Tudung Issue

February 2, 2002
Singapore Democrats

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The Government’s threat to suspend the female students from school if they insist on donning their tudung defies logic. Racial harmony cannot be preserved by coercing citizens to conform to a certain dress code. In fact such a myopic and insensitive ruling will only lead to greater resentment among those being coerced, resulting in an even more polarised society. Racial harmony is brought about by tolerance from all sectors of society. It is not something that can be imposed by the State. Sameness and uniformity cannot ensure cohesiveness among the various segments of society.

The banning of the wearing of headscarves by the students also infringe upon their rights of expressing their religious beliefs especially if the practice does not the impinge upon the rights and sensitivities of other racial and religious groups.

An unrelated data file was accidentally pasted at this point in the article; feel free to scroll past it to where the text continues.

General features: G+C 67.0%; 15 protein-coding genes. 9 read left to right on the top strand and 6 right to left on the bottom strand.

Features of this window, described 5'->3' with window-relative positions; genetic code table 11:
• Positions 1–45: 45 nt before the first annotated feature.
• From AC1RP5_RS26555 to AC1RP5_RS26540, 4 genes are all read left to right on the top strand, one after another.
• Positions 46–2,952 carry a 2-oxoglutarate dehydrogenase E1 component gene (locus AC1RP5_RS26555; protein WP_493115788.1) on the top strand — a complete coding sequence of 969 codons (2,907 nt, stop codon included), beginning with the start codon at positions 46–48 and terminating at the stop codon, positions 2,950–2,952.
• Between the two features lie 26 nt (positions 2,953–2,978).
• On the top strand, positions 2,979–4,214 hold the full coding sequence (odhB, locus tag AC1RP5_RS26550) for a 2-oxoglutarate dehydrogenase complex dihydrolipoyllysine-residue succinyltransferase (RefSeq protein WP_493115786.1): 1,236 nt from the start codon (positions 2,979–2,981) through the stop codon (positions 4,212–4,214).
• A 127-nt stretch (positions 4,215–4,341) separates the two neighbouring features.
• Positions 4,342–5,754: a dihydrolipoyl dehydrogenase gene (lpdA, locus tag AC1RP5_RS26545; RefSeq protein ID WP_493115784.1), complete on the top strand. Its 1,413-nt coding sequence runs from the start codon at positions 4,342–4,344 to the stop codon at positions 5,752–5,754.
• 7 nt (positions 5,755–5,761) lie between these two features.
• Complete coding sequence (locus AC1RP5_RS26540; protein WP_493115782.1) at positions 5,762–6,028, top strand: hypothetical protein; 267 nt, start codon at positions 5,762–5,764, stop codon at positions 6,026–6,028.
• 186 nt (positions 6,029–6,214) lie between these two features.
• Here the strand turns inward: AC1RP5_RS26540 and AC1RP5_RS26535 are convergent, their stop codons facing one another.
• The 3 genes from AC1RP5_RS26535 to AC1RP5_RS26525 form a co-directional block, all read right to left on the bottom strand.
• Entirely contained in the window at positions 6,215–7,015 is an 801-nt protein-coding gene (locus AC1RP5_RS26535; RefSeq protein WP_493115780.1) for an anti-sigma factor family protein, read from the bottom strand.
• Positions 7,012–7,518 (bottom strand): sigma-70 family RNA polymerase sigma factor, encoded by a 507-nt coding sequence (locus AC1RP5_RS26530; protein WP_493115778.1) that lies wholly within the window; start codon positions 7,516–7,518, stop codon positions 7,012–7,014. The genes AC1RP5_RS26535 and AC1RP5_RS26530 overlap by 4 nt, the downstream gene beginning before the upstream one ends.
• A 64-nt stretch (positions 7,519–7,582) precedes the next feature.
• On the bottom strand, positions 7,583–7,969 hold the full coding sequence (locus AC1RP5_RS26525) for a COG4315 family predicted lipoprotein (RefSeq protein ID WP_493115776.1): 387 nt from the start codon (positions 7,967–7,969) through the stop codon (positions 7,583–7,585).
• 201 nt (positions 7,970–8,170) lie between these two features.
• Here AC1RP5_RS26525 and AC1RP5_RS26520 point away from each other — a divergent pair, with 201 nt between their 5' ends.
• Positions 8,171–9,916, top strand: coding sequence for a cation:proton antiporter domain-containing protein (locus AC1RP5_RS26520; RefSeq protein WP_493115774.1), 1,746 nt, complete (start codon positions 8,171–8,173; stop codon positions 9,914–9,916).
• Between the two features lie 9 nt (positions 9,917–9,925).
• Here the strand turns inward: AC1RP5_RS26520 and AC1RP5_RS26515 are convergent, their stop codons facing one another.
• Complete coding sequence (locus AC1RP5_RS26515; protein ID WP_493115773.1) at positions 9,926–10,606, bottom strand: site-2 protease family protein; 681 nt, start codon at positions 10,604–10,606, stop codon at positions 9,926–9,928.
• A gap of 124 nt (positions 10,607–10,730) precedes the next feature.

The PAP Government, for all its rhetoric about achieving a more diverse and creative society, still does not understand that the freedom of expression is the substrate for a more entrepreneurial and creative society. Conformity, such as forcing students to look identical for the sake of achieving the PAP’s idea of oneness, runs counter to Singapore becoming a democratic and progressive nation.

The reference by Mr Teo Chee Hean that Sikhs are allowed to wear their turbans because of a colonial ruling does not make sense. All religious groups should be accorded the same freedoms to express their faiths the way they see fit. Ironically, such differentiation does not help in fostering social and religious harmony.

The Prime Minister’s remarks about other religious groups capitalising on the issue if the Government were to allow the students to wear their headscarves exposes the PAP’s real intentions. If citizens begin to want greater freedom to express themselves, this is a healthy development and should be encouraged as it means that the people are thinking for themselves instead of letting the PAP tell them what to wear, when to speak, and what to think.

Chee Soon Juan
Secretary-General